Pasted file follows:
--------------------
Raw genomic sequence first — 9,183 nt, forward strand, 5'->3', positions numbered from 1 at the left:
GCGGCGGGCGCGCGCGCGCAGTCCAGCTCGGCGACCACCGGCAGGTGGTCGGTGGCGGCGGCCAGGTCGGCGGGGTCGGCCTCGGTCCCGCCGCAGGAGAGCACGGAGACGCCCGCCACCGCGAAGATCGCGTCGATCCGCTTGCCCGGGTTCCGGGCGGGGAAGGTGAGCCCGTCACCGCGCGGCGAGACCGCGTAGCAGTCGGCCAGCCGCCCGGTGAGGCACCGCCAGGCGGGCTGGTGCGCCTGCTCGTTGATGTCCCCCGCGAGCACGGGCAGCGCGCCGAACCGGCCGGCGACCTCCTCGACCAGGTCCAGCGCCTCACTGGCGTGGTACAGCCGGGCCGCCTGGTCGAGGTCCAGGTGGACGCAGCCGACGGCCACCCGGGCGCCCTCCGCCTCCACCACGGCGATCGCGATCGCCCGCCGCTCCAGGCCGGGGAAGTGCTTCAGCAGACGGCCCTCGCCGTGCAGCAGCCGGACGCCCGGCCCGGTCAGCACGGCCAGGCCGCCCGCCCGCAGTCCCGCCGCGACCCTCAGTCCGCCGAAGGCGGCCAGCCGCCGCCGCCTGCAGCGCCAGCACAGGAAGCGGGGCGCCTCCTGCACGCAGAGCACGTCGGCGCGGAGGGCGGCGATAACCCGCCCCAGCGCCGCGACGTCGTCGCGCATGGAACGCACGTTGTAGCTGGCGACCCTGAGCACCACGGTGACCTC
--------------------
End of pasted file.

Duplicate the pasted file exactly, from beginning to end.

Raw genomic sequence first — 9,183 nt, forward strand, 5'->3', positions numbered from 1 at the left:
GCGGCGGGCGCGCGCGCGCAGTCCAGCTCGGCGACCACCGGCAGGTGGTCGGTGGCGGCGGCCAGGTCGGCGGGGTCGGCCTCGGTCCCGCCGCAGGAGAGCACGGAGACGCCCGCCACCGCGAAGATCGCGTCGATCCGCTTGCCCGGGTTCCGGGCGGGGAAGGTGAGCCCGTCACCGCGCGGCGAGACCGCGTAGCAGTCGGCCAGCCGCCCGGTGAGGCACCGCCAGGCGGGCTGGTGCGCCTGCTCGTTGATGTCCCCCGCGAGCACGGGCAGCGCGCCGAACCGGCCGGCGACCTCCTCGACCAGGTCCAGCGCCTCACTGGCGTGGTACAGCCGGGCCGCCTGGTCGAGGTCCAGGTGGACGCAGCCGACGGCCACCCGGGCGCCCTCCGCCTCCACCACGGCGATCGCGATCGCCCGCCGCTCCAGGCCGGGGAAGTGCTTCAGCAGACGGCCCTCGCCGTGCAGCAGCCGGACGCCCGGCCCGGTCAGCACGGCCAGGCCGCCCGCCCGCAGTCCCGCCGCGACCCTCAGTCCGCCGAAGGCGGCCAGCCGCCGCCGCCTGCAGCGCCAGCACAGGAAGCGGGGCGCCTCCTGCACGCAGAGCACGTCGGCGCGGAGGGCGGCGATAACCCGCCCCAGCGCCGCGACGTCGTCGCGCATGGAACGCACGTTGTAGCTGGCGACCCTGAGCACCACGGTGACCTC